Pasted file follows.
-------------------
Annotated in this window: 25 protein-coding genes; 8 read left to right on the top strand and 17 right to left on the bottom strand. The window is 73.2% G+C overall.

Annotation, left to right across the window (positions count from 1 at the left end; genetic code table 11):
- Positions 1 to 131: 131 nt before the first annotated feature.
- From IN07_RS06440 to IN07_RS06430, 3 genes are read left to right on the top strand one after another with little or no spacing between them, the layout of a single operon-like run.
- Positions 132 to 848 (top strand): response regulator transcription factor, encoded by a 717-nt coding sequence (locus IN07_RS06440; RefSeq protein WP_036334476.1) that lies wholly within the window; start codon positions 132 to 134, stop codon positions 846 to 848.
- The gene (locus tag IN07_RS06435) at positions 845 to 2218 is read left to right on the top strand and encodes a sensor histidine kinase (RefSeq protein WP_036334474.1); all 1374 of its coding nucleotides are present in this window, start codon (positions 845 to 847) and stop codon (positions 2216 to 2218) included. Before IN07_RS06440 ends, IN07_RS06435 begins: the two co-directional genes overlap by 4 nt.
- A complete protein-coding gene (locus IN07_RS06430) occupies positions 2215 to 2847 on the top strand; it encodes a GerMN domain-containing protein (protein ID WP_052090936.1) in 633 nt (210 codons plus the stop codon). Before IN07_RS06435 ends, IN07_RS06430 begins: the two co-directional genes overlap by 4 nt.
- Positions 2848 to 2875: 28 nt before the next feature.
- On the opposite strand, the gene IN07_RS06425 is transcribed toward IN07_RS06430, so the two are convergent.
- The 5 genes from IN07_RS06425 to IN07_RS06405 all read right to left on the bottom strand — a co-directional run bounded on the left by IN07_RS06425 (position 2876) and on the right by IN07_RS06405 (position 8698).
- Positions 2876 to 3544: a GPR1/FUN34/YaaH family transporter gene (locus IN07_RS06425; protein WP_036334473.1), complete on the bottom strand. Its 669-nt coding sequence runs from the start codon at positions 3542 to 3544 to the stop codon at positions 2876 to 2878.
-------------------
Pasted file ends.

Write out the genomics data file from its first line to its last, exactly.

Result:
Annotated in this window: 25 protein-coding genes; 8 read left to right on the top strand and 17 right to left on the bottom strand. The window is 73.2% G+C overall.

Annotation, left to right across the window (positions count from 1 at the left end; genetic code table 11):
- Positions 1 to 131: 131 nt before the first annotated feature.
- From IN07_RS06440 to IN07_RS06430, 3 genes are read left to right on the top strand one after another with little or no spacing between them, the layout of a single operon-like run.
- Positions 132 to 848 (top strand): response regulator transcription factor, encoded by a 717-nt coding sequence (locus IN07_RS06440; RefSeq protein WP_036334476.1) that lies wholly within the window; start codon positions 132 to 134, stop codon positions 846 to 848.
- The gene (locus tag IN07_RS06435) at positions 845 to 2218 is read left to right on the top strand and encodes a sensor histidine kinase (RefSeq protein WP_036334474.1); all 1374 of its coding nucleotides are present in this window, start codon (positions 845 to 847) and stop codon (positions 2216 to 2218) included. Before IN07_RS06440 ends, IN07_RS06435 begins: the two co-directional genes overlap by 4 nt.
- A complete protein-coding gene (locus IN07_RS06430) occupies positions 2215 to 2847 on the top strand; it encodes a GerMN domain-containing protein (protein ID WP_052090936.1) in 633 nt (210 codons plus the stop codon). Before IN07_RS06435 ends, IN07_RS06430 begins: the two co-directional genes overlap by 4 nt.
- Positions 2848 to 2875: 28 nt before the next feature.
- On the opposite strand, the gene IN07_RS06425 is transcribed toward IN07_RS06430, so the two are convergent.
- The 5 genes from IN07_RS06425 to IN07_RS06405 all read right to left on the bottom strand — a co-directional run bounded on the left by IN07_RS06425 (position 2876) and on the right by IN07_RS06405 (position 8698).
- Positions 2876 to 3544: a GPR1/FUN34/YaaH family transporter gene (locus IN07_RS06425; protein WP_036334473.1), complete on the bottom strand. Its 669-nt coding sequence runs from the start codon at positions 3542 to 3544 to the stop codon at positions 2876 to 2878.